Students used black markers to create paths for the Ozobots to follow. We then experimented with getting the Ozobots to do different "tricks" by using green, blue, and red markers. The use of colored markers creates a code that the Ozobot reads to execute different moves, like u-turns, spins, and zig-zags. Starting next week, students will be using the Ozobots to review sight words, creating paths for the Ozobot to follow using the words on our word wall!
Students also used the littleBits kits to begin experimenting with ways to create gadgets. Students connected the magnetic pieces in the kits to a 9 volt battery and tested out what cool inventions they could make. Students were able to create buzzers that were activated with the press of a button, a teeny back massaging machine that used a finger sensor to turn on, and a little fan that was turned on using a dimmer switch. We liked the highest setting on the dimmer switch best because it cooled us off a little bit in our hot classroom!
This week we focused on making inferences and being sure that we were using evidence from the text to support our thinking! Did you know that in Dr. Seuss' The Lorax, you never get to see the Once-ler??? We went back into the text and used the words and the pictures the author provided to help us get some clues about what the Once-ler looked like. We then talked about our schema - we know that the Once-ler is old at the end of the story. Students explored their schema, thinking about some characteristics that old people might have and came up with beards, wrinkles, and gray hair (also dirty teeth?). Students combined their schema with the text details to create their own illustration of what the Once-ler looked like. This was a great opportunity for students to see that different readers make different inferences and all of our inferences can be "right" as long as they are supported by the story. Check out some of our Once-lers!
This was a super proud week for me as a kindergarten teacher! Close reading is a hot topic in education these days with the implementation of the CCSS, but there is a lot of debate about close reading in kindergarten. This year in kindergarten, we have worked really hard to develop our skills in discussing a text in order to get a deeper understanding. Over the course of this week, we read Jon Klassen's I Want My Hat Back several times, each time going deeper into the text to think about what the author wrote and how the author wrote it. We made inferences, making sure to refer back to the text and tell our partners which page showed evidence for our thinking. Students used highlighters to find specific parts of the text and discussed the actions of the main character, Bear. The goal of this lesson was for students to make inferences about the character of Bear. Students were asked to write and draw about Bear's character traits and provide page numbers that showed evidence for their thinking. It was amazing to see that students recognized that Bear could be different in different situations - helpful with some characters, and according to one group, "horrid" with others.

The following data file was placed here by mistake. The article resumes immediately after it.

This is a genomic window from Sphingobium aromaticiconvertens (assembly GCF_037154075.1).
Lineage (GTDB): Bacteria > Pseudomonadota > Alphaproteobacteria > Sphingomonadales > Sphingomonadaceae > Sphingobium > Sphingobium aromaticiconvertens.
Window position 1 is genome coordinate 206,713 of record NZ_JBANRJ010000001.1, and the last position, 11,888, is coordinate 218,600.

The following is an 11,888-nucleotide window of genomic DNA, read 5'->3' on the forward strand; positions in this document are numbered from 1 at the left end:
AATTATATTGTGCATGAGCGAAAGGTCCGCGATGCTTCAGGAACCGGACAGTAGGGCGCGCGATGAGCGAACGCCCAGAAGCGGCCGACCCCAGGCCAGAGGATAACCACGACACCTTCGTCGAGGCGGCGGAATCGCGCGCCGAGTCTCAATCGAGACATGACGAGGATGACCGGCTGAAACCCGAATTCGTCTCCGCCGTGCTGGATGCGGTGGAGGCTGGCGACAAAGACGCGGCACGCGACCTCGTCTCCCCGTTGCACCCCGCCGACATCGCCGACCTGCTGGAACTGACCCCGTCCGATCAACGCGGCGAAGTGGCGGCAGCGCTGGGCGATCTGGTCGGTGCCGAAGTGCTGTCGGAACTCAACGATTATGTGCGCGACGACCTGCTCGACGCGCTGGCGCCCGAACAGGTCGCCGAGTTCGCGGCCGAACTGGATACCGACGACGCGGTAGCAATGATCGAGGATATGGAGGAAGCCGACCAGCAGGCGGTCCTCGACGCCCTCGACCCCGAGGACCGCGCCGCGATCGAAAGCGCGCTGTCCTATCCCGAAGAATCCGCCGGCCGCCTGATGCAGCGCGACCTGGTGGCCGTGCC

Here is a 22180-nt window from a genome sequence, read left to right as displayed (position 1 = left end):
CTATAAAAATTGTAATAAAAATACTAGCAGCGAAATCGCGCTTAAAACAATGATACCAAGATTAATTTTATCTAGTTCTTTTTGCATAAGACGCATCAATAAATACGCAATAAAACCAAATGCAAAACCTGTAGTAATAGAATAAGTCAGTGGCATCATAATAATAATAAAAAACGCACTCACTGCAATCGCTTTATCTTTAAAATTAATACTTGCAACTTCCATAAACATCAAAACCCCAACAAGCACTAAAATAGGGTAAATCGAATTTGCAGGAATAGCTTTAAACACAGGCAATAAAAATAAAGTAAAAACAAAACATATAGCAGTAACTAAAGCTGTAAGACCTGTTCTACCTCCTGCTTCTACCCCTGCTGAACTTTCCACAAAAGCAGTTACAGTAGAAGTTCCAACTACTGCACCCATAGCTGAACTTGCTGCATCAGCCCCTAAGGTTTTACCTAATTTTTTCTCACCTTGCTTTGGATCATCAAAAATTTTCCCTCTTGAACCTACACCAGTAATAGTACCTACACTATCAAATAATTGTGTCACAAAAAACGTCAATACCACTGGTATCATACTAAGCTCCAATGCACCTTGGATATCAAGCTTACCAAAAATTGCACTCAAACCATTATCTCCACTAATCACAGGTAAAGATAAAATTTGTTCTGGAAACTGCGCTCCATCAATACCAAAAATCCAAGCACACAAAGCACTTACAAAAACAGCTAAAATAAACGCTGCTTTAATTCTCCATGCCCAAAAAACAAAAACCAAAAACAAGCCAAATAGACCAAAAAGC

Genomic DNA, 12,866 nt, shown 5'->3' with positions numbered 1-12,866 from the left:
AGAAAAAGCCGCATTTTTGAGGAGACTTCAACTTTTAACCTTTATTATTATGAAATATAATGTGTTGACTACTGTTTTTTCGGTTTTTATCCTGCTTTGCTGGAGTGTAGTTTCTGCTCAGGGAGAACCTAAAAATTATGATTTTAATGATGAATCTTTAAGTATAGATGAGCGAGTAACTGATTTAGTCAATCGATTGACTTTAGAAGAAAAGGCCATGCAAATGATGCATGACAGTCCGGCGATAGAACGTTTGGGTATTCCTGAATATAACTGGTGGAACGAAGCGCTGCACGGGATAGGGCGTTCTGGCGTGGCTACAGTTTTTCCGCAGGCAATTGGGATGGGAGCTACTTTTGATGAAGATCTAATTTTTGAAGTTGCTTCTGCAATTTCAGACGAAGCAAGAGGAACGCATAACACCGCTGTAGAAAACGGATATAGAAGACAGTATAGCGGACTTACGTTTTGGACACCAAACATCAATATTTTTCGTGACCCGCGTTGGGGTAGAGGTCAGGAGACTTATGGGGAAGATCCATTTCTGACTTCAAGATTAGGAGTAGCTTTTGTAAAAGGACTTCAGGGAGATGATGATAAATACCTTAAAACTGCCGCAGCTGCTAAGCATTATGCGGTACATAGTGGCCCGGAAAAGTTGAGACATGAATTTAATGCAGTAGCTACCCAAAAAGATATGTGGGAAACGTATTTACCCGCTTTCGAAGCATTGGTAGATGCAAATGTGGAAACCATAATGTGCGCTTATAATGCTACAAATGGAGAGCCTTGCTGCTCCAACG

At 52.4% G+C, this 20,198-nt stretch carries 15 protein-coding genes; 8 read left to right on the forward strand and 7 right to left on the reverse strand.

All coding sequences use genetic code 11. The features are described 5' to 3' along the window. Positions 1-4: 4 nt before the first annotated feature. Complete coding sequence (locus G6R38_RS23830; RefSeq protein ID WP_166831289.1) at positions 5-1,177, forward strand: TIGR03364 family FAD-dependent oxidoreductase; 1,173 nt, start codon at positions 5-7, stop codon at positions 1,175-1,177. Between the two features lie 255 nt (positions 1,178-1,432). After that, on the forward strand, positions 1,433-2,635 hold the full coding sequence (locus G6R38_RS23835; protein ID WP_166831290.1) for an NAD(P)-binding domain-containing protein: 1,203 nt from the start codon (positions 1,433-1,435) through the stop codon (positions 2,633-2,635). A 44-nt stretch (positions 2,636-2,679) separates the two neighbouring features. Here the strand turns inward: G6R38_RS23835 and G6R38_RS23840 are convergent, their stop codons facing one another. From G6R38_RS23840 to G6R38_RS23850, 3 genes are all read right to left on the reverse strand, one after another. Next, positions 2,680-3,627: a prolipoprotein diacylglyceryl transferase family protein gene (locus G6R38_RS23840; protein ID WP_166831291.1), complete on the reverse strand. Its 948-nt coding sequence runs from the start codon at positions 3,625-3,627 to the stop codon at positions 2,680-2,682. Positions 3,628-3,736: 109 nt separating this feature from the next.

One amazing moment that I won't forget is when two of my students were having a discussion about what happened to the Rabbit who stole Bear's hat. One student thought that the Rabbit had run away, while the other student thought that Bear ate Rabbit. The students discussed their thoughts and showed each other evidence in the text. At the end of the discussion, one student said, "I agree with you now. I changed my mind. I DO think Bear ate Rabbit!"
*Teacher's heart soars.*
I love teaching kindergarten literacy at STEM! It is amazing to be a part of the reading and writing growth of a kindergarten student. You get to see kids move from knowing some letters and sounds to being enthusiastic readers and young authors.